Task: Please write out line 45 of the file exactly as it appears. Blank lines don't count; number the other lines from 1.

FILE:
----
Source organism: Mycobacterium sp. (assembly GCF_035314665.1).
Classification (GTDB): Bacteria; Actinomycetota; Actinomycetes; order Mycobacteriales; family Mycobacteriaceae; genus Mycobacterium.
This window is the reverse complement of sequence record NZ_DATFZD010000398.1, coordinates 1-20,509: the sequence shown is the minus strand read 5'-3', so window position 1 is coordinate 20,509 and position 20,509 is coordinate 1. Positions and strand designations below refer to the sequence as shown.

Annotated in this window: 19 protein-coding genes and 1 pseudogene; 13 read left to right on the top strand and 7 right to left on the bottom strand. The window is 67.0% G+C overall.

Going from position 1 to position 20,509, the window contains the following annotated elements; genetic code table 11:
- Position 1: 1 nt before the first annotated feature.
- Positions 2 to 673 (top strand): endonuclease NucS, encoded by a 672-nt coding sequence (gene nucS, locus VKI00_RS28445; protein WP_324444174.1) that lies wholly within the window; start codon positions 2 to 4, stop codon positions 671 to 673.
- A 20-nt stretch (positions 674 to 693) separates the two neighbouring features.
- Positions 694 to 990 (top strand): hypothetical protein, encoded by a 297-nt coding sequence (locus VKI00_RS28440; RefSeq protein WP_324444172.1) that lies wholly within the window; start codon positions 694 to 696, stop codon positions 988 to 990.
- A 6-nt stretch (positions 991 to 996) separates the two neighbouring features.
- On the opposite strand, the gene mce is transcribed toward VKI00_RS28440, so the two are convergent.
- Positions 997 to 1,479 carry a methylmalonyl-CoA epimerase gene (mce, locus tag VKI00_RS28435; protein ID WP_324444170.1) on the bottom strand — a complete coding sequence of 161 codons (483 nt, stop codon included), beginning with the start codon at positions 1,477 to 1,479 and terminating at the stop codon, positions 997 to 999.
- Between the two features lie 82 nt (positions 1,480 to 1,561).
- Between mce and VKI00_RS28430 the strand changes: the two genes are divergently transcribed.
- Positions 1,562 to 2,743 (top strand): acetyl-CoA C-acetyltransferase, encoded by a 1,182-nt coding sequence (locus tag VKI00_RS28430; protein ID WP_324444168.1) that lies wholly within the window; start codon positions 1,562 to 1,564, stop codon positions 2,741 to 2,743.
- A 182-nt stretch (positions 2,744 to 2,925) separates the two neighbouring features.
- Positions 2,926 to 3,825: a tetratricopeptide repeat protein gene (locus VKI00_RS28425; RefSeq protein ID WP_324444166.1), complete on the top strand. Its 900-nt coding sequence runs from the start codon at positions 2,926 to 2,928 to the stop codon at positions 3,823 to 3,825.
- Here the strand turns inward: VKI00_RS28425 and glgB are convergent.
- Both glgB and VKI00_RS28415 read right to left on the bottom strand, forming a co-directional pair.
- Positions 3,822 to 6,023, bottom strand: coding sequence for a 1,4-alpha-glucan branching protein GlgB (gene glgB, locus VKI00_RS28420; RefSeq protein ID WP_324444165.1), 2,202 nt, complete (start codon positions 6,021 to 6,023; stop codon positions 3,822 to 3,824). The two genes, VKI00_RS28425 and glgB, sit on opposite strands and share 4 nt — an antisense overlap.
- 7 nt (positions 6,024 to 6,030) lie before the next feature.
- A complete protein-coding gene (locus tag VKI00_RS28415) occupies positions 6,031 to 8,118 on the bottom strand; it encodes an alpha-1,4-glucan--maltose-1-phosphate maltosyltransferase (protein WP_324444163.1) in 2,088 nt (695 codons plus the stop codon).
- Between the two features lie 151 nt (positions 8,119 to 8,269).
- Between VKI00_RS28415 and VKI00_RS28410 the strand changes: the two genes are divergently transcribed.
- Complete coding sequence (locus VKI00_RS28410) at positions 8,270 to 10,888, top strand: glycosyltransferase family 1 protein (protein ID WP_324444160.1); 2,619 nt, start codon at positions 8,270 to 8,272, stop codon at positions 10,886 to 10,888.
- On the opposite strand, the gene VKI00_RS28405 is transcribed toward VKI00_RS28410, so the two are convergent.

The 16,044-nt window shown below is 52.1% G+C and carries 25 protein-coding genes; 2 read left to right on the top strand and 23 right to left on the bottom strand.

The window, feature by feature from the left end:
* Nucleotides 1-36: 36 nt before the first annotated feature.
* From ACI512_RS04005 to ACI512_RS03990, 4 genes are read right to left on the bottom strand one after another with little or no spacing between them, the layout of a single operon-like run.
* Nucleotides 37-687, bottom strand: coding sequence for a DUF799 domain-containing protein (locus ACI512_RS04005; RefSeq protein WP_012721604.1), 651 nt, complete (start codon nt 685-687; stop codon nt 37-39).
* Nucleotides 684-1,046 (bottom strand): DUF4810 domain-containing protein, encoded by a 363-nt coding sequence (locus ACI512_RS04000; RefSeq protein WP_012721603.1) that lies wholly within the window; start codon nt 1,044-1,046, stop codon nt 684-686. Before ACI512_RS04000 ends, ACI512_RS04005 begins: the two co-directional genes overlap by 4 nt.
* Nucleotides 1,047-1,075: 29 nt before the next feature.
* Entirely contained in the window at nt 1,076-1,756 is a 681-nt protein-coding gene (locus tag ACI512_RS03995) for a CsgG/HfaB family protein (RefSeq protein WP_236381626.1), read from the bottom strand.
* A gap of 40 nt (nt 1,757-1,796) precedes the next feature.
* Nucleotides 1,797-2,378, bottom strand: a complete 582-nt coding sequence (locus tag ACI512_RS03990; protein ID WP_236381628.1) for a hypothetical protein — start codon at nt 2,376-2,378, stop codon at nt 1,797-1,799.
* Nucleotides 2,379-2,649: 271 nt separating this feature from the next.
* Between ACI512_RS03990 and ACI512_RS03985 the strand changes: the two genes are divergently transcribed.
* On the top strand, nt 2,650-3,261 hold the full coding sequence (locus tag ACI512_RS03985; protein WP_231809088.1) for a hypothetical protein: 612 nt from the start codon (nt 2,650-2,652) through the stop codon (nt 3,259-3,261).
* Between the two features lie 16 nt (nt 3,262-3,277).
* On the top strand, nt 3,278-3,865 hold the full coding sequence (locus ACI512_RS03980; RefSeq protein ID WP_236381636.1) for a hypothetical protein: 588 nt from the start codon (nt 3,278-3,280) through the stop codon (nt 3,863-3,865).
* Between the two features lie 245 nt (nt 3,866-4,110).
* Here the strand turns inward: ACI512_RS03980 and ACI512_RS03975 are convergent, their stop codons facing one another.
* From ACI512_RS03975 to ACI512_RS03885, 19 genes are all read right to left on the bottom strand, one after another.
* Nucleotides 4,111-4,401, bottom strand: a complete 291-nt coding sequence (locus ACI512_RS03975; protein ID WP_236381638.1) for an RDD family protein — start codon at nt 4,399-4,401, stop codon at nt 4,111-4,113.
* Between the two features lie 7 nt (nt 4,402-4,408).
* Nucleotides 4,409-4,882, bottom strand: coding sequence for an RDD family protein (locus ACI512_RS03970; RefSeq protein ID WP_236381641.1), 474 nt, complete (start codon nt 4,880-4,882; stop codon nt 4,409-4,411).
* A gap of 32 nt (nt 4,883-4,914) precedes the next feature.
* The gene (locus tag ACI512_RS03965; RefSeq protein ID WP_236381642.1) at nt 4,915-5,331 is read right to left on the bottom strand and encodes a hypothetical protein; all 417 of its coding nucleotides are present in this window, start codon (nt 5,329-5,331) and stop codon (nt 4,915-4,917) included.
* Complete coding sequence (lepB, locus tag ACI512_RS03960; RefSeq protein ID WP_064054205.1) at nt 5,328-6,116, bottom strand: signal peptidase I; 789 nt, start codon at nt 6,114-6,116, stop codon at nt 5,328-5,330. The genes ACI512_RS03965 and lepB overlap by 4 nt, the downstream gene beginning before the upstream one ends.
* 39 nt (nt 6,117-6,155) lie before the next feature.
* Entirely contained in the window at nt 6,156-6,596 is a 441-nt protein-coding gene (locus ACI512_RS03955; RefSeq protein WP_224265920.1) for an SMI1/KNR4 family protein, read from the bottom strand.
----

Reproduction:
* Nucleotides 4,111-4,401, bottom strand: a complete 291-nt coding sequence (locus ACI512_RS03975; protein ID WP_236381638.1) for an RDD family protein — start codon at nt 4,399-4,401, stop codon at nt 4,111-4,113.